Summary: In journalism most articles need to go across the editor's desk and Barry can't always get his ideas to fit into the limitations set by the paper. So he writes books when too many ideas need to be put on paper. This book is a series of unconnected stories covering a variety of topics including weddings, journalism, dogs, babies, church, and more. Each story is riddled with punchlines presented as truth. Sometimes it was difficult to tell when he was joking and when he was simply stating fact. These are longer pieces than would be found in one of his articles meaning that he could go into detail and really build up some punchlines over an extended period. 

Things We Liked: It was really funny and Barry is definitely an experienced writer. He is also amazing at describing situations that are so relatable it felt like he was recalling my own memories.  Tami's favorite piece was Barry's closing story of his son's wedding in New York City.  His astonishment at the mechanics and cost involved were hilarious while his heartfelt joy at his son's marriage was sweet and sentimental.

Things We Didn't Like: It was too short. 

Rating: If you are a human and like humor, check it out.

Other Books Read By This Author: Nothing yet, but expect some in the future.

Reviewed By: Nick and Tami

Tuesday, October 8, 2013

"The House at Tyneford" by Natasha Solomons

Summary:  Elise Landau is the cossetted youngest daughter of Viennese author Julian and opera singer Anna.  She is a bit spoiled and much adored and doesn't have much care about the world that is exploding around her.  On the eve of Germany's invasion of Austria, Elise's parents arrange to have her sent overseas as a housemaid.  Elise is instantly turned from the one being waited upon to the one waking up at dawn to serve in dining room.  A few weeks into her stay, the young son of the manor arrives home from university and his life...and Elise's...change forever.
What I Liked:
  • Almost every character is extremely likable, from Elise's parents to the master of the manor
  • Elise does so much growing throughout the story that you can't help but root for her
  • The setting is amazing.  You can almost hear the ocean waves crashing and see the storm lanterns glowing
  • The twist ending, which I dared not hope for

What Drove Me Nuts:  I really enjoyed this book.  The ending wasn't a perfect happy every after, but I actually feel OK with that.  Happy Ever After isn't true to World War II and I like that the author respected that.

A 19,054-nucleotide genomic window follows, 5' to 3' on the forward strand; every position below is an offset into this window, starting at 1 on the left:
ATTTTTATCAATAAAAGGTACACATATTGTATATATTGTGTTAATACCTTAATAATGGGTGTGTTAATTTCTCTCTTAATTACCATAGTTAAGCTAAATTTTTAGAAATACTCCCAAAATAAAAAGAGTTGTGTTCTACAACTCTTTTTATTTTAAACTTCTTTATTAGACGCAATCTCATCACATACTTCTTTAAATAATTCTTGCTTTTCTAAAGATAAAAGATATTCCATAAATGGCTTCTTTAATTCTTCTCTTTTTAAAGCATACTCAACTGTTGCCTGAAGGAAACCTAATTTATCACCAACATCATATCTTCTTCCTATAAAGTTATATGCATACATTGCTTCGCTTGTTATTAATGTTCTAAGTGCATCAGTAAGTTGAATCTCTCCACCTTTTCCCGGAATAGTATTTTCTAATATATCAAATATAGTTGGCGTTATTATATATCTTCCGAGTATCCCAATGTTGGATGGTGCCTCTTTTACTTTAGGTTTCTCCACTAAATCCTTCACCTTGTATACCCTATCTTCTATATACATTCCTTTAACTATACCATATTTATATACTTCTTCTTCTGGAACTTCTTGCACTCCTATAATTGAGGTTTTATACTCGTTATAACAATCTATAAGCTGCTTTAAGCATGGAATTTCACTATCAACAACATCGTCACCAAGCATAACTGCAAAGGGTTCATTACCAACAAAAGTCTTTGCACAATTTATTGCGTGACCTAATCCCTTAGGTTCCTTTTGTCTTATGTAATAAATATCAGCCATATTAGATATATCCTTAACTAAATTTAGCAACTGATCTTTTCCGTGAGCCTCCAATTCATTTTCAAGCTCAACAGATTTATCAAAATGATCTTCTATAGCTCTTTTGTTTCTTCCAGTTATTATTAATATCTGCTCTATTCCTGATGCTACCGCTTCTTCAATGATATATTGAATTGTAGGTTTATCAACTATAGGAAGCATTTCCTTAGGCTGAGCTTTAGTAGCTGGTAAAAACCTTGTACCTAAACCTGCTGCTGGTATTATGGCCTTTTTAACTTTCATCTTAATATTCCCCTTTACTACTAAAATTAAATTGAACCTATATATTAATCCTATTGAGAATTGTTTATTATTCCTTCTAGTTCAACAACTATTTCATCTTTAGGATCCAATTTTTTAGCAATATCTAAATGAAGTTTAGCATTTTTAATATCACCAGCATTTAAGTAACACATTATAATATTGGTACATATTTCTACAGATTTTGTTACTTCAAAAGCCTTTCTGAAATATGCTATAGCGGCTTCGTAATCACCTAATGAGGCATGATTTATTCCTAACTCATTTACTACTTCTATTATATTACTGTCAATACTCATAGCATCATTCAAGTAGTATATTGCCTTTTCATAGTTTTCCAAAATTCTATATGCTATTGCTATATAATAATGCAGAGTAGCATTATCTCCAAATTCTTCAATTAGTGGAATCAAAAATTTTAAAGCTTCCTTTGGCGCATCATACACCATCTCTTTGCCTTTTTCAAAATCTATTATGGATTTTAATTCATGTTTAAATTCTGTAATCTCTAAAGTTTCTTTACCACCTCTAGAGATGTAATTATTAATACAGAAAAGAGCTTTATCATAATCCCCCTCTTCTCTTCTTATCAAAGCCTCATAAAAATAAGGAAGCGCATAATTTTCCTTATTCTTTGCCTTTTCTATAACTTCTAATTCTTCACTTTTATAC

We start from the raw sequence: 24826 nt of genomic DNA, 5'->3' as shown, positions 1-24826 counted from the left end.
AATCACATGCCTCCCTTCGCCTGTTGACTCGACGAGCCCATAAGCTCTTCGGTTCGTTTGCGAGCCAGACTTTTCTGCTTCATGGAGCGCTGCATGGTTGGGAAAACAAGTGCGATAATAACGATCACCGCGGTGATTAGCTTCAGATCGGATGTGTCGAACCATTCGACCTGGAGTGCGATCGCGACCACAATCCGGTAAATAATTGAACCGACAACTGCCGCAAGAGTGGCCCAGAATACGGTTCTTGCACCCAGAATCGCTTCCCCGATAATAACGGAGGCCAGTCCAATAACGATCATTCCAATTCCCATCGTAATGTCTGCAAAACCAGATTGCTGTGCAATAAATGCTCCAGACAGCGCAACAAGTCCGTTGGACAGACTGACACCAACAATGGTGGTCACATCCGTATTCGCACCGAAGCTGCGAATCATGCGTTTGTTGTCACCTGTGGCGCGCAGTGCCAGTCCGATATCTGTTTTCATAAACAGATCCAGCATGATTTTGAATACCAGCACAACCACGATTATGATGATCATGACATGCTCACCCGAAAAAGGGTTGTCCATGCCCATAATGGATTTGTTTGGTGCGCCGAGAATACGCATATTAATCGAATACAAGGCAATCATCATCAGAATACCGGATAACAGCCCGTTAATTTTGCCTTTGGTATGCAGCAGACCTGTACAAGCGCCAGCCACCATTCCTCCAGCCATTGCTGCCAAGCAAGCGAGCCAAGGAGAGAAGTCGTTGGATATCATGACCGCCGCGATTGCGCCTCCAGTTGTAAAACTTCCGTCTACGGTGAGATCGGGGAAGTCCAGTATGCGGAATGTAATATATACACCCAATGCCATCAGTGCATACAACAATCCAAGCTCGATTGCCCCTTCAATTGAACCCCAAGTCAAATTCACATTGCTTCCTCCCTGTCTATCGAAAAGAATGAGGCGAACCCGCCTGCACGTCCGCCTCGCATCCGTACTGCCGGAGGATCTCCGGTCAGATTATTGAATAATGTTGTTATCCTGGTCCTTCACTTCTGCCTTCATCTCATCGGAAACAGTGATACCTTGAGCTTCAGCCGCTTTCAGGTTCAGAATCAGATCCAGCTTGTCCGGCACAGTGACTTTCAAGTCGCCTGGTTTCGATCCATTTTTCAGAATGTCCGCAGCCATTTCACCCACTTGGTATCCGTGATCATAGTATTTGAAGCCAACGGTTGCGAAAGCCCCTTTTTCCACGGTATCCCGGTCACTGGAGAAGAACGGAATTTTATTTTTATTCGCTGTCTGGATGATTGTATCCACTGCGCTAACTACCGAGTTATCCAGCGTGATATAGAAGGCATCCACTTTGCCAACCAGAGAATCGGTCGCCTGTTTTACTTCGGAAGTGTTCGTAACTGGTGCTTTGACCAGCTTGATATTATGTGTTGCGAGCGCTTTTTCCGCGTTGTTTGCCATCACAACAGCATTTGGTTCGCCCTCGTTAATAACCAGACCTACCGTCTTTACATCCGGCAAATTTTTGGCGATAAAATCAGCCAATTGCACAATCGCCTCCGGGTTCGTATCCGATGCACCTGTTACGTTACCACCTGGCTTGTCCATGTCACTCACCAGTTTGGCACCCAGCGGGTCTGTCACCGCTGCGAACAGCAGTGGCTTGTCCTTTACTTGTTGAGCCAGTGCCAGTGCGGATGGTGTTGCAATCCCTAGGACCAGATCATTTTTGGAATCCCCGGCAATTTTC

Rating:  Beautifully written.  If you like Kate Morton, you'll enjoy this book.

Reviewed By:  Tami

Tuesday, October 1, 2013

"My Beloved World" by Sonia Sotomayor

Summary:  It's hard to imagine a Supreme Court Justice growing up in the projects of the Bronx, but those are the roots that shaped Sonia Sotomayor into the first Puerto Rican Supreme Court justice in the United States.

This autobiography recounts Justice Sotomayor's life from her earliest memories dancing at house parties hosted by her glamorous and superstitious Abuelita, her diagnosis of juvenile diabetes in grade school (at the time a death sentence), her struggles to learn English and get passing grades in Catholic school, the hard work that brought her to the Ivy League, a failed marriage, working with Prada and her eventual road to public service.

What I Liked:  I was pleasantly surprised at how open this book was.  Sotomayor did not shy away from superstition, alcoholism, the prejudice she faced in the era of affirmative action or her views on having children.  The story was told as a narrative, in more or less chronological order and with emotion that felt both genuine and wise.

Whats Drove Me Nuts:  Not much!  I would have liked to read more about Sotomayor's professional life, but I understand why she spent so much time on her formative years.  It was inspiring to read how someone who literally came from nothing managed to work her way to the top of her profession.

Rating:  Read it!  Really, this book was a bit like reality TV, but where you root for the main character to win the whole shebang from the first introductions.

Reviewed By:  Tami